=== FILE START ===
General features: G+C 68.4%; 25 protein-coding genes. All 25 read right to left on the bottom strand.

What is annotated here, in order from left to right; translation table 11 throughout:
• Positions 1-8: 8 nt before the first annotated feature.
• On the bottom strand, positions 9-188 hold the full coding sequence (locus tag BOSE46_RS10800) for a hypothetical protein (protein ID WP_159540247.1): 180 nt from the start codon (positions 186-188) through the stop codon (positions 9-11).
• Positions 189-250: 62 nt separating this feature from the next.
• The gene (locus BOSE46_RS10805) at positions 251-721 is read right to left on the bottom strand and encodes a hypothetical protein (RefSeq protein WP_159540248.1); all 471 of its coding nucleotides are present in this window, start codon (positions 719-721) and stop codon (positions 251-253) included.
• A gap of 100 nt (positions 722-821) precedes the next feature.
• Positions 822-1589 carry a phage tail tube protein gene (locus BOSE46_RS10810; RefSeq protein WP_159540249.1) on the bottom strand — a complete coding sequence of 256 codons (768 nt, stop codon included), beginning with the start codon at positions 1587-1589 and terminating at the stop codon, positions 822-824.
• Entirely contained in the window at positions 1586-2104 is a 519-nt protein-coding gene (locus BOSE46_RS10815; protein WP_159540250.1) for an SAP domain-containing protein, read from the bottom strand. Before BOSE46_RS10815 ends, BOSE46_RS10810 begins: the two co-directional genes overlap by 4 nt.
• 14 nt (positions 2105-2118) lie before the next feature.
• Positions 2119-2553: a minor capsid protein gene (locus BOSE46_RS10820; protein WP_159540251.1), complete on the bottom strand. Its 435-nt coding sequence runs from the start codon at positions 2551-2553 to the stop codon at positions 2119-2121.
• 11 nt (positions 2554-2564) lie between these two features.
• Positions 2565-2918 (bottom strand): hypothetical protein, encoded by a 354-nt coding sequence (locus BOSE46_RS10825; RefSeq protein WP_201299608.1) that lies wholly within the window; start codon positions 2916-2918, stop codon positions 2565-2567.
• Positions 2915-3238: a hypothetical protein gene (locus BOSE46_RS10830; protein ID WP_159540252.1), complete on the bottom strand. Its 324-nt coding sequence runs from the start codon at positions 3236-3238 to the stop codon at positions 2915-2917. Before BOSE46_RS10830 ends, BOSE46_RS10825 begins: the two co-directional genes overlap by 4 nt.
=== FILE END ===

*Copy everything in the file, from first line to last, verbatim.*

General features: G+C 68.4%; 25 protein-coding genes. All 25 read right to left on the bottom strand.

What is annotated here, in order from left to right; translation table 11 throughout:
• Positions 1-8: 8 nt before the first annotated feature.
• On the bottom strand, positions 9-188 hold the full coding sequence (locus tag BOSE46_RS10800) for a hypothetical protein (protein ID WP_159540247.1): 180 nt from the start codon (positions 186-188) through the stop codon (positions 9-11).
• Positions 189-250: 62 nt separating this feature from the next.
• The gene (locus BOSE46_RS10805) at positions 251-721 is read right to left on the bottom strand and encodes a hypothetical protein (RefSeq protein WP_159540248.1); all 471 of its coding nucleotides are present in this window, start codon (positions 719-721) and stop codon (positions 251-253) included.
• A gap of 100 nt (positions 722-821) precedes the next feature.
• Positions 822-1589 carry a phage tail tube protein gene (locus BOSE46_RS10810; RefSeq protein WP_159540249.1) on the bottom strand — a complete coding sequence of 256 codons (768 nt, stop codon included), beginning with the start codon at positions 1587-1589 and terminating at the stop codon, positions 822-824.
• Entirely contained in the window at positions 1586-2104 is a 519-nt protein-coding gene (locus BOSE46_RS10815; protein WP_159540250.1) for an SAP domain-containing protein, read from the bottom strand. Before BOSE46_RS10815 ends, BOSE46_RS10810 begins: the two co-directional genes overlap by 4 nt.
• 14 nt (positions 2105-2118) lie before the next feature.
• Positions 2119-2553: a minor capsid protein gene (locus BOSE46_RS10820; protein WP_159540251.1), complete on the bottom strand. Its 435-nt coding sequence runs from the start codon at positions 2551-2553 to the stop codon at positions 2119-2121.
• 11 nt (positions 2554-2564) lie between these two features.
• Positions 2565-2918 (bottom strand): hypothetical protein, encoded by a 354-nt coding sequence (locus BOSE46_RS10825; RefSeq protein WP_201299608.1) that lies wholly within the window; start codon positions 2916-2918, stop codon positions 2565-2567.
• Positions 2915-3238: a hypothetical protein gene (locus BOSE46_RS10830; protein ID WP_159540252.1), complete on the bottom strand. Its 324-nt coding sequence runs from the start codon at positions 3236-3238 to the stop codon at positions 2915-2917. Before BOSE46_RS10830 ends, BOSE46_RS10825 begins: the two co-directional genes overlap by 4 nt.